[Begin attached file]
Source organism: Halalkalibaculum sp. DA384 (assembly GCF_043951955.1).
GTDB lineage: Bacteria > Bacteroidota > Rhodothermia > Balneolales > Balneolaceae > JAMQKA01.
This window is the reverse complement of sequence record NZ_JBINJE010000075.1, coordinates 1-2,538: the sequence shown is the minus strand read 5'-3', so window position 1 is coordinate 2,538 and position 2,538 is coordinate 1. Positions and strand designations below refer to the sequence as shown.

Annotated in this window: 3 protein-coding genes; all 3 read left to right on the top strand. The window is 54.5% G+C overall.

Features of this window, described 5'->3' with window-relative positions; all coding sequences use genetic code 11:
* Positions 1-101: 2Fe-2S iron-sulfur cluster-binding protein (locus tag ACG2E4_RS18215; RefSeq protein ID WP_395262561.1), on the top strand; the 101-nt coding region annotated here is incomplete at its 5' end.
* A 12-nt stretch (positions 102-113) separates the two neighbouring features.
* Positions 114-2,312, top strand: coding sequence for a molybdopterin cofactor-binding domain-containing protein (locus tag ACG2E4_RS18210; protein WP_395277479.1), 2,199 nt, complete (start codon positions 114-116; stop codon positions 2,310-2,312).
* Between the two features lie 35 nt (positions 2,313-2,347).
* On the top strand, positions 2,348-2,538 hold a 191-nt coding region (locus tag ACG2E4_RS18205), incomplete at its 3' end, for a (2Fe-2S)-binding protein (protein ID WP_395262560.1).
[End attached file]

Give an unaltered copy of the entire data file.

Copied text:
Source organism: Halalkalibaculum sp. DA384 (assembly GCF_043951955.1).
GTDB lineage: Bacteria > Bacteroidota > Rhodothermia > Balneolales > Balneolaceae > JAMQKA01.
This window is the reverse complement of sequence record NZ_JBINJE010000075.1, coordinates 1-2,538: the sequence shown is the minus strand read 5'-3', so window position 1 is coordinate 2,538 and position 2,538 is coordinate 1. Positions and strand designations below refer to the sequence as shown.

Annotated in this window: 3 protein-coding genes; all 3 read left to right on the top strand. The window is 54.5% G+C overall.

Features of this window, described 5'->3' with window-relative positions; all coding sequences use genetic code 11:
* Positions 1-101: 2Fe-2S iron-sulfur cluster-binding protein (locus tag ACG2E4_RS18215; RefSeq protein ID WP_395262561.1), on the top strand; the 101-nt coding region annotated here is incomplete at its 5' end.
* A 12-nt stretch (positions 102-113) separates the two neighbouring features.
* Positions 114-2,312, top strand: coding sequence for a molybdopterin cofactor-binding domain-containing protein (locus tag ACG2E4_RS18210; protein WP_395277479.1), 2,199 nt, complete (start codon positions 114-116; stop codon positions 2,310-2,312).
* Between the two features lie 35 nt (positions 2,313-2,347).
* On the top strand, positions 2,348-2,538 hold a 191-nt coding region (locus tag ACG2E4_RS18205), incomplete at its 3' end, for a (2Fe-2S)-binding protein (protein ID WP_395262560.1).